By Rodney Laws | Ecommerce
More often than not businesses tend to invest in customer acquisition tactics.
While growth is of course important, it’s possible if your customers are leaving faster than they come. This is why prioritising your customer retention is so important — and this is where the concept of “churn” comes into play.
Churn (also referred to as attrition) is the percentage of customers who cancel or choose not to renew their subscriptions. Put simply, churn reflects the proportion of lost accounts during a given period of time.
It is a very important metric as it reflects the health of the customer base and reveals the performance of the business.
Churn indicates brand loyalty and customer satisfaction as well as presents “lost revenue”.
Customer churn is claimed to cost US businesses a whopping $136 billion a year. Yet, there is no clear consensus as to how to calculate it.
The easiest (and most common) way to estimate churn is to take the number of users you lost within a set time period (e.g. monthly or quarterly) and divide it by the total number of customers at the beginning of that time period.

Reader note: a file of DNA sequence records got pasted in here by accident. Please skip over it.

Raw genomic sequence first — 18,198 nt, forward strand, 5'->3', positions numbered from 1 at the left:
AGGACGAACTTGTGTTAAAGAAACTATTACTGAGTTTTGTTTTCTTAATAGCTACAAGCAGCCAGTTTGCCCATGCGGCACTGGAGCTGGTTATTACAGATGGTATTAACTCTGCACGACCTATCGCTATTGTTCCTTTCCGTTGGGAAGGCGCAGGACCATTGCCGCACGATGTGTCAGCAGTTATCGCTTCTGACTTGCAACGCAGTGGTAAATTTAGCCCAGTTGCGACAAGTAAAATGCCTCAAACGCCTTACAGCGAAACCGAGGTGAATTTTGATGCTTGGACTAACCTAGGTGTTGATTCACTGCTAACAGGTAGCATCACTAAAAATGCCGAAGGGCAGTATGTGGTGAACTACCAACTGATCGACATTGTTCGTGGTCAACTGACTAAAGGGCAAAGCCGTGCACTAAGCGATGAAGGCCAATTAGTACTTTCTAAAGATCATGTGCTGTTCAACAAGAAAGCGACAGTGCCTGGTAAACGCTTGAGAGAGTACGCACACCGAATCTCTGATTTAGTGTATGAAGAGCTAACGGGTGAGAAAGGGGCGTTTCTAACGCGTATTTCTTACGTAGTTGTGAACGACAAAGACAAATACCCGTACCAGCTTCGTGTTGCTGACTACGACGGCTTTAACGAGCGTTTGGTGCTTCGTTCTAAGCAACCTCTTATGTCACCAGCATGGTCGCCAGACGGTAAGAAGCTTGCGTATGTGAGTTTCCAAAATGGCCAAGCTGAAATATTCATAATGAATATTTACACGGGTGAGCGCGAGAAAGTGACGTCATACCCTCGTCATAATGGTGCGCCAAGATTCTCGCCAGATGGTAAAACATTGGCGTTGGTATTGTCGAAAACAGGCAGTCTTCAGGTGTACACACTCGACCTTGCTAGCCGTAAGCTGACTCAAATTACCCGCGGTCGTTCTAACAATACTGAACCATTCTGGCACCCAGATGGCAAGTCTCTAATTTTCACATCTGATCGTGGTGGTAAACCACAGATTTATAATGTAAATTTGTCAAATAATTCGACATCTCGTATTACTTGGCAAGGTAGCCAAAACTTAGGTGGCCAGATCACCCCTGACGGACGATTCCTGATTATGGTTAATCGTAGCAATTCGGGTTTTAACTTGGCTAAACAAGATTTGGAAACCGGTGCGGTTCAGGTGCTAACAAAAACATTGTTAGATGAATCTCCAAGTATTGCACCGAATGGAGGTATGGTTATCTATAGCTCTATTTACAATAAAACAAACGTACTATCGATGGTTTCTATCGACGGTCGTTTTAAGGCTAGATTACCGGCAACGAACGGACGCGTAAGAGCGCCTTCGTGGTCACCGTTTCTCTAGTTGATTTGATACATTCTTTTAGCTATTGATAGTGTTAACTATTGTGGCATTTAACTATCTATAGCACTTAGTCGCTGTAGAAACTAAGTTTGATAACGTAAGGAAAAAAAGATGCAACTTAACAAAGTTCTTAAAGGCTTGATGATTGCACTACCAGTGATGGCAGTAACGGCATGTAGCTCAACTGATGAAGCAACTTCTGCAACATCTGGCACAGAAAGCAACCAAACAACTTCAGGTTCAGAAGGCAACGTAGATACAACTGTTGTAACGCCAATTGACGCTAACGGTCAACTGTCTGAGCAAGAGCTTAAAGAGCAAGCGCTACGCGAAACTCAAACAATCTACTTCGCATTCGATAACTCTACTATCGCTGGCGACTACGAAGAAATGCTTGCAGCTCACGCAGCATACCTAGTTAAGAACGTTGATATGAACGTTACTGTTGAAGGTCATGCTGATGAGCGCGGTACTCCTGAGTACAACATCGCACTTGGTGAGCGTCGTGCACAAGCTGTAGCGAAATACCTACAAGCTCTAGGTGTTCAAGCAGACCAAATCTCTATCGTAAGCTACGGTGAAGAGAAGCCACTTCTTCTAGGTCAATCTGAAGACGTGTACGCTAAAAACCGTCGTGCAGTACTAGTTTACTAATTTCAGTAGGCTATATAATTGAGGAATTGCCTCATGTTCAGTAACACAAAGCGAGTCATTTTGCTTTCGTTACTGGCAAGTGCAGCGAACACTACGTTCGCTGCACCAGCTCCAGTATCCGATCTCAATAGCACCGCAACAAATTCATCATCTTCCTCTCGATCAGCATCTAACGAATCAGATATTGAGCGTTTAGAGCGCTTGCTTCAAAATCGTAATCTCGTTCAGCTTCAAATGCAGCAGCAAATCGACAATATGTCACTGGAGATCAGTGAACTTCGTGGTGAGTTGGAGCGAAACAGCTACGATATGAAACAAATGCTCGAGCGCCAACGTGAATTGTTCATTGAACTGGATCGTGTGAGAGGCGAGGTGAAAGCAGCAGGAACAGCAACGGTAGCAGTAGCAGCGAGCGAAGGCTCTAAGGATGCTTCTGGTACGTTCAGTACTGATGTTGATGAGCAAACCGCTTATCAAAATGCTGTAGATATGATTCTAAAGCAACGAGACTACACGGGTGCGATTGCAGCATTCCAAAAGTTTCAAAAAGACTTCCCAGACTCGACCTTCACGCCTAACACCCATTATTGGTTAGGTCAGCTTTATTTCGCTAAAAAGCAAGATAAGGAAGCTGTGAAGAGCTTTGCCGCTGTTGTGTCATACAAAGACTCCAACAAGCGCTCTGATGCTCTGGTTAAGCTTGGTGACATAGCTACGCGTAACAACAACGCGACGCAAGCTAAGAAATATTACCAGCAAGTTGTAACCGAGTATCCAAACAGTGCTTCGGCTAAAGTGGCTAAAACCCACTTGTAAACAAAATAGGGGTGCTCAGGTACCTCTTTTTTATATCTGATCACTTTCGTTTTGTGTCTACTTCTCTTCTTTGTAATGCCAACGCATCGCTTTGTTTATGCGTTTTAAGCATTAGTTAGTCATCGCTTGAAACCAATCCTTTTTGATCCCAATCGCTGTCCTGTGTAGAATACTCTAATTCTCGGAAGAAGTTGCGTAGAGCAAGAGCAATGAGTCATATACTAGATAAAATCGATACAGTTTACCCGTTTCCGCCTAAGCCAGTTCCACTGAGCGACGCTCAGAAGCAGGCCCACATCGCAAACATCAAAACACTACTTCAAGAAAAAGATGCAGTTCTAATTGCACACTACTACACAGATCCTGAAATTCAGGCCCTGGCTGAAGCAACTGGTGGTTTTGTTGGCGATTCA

In reality, businesses may prefer to focus on different types of churn:
Here are a few more slightly different formulas if you need more information (including formulas):
Regardless of how you calculate churn, your company’s focus should be reducing it, and the strategy may be the same for each type.
Obviously, where there’s no uniform way to calculate churn, there’s no such a thing as optimal (normal) churn.
Zero churn is hardly possible because there are too many factors that can fail here: credit cards expire, people move or quit, customers move on to different tasks and simply don’t need your product any more.
According to various studies, few companies see churn which is less than 5 per cent. But that is not to say that you have nothing to work on if your customer churn is 4%. In this area, there’s always room for improvement.
Here are four steps to prioritise:
Set up an effective dunning management routine
Dunning management refers to all kinds of methods a business is using to handle failed credit card payments.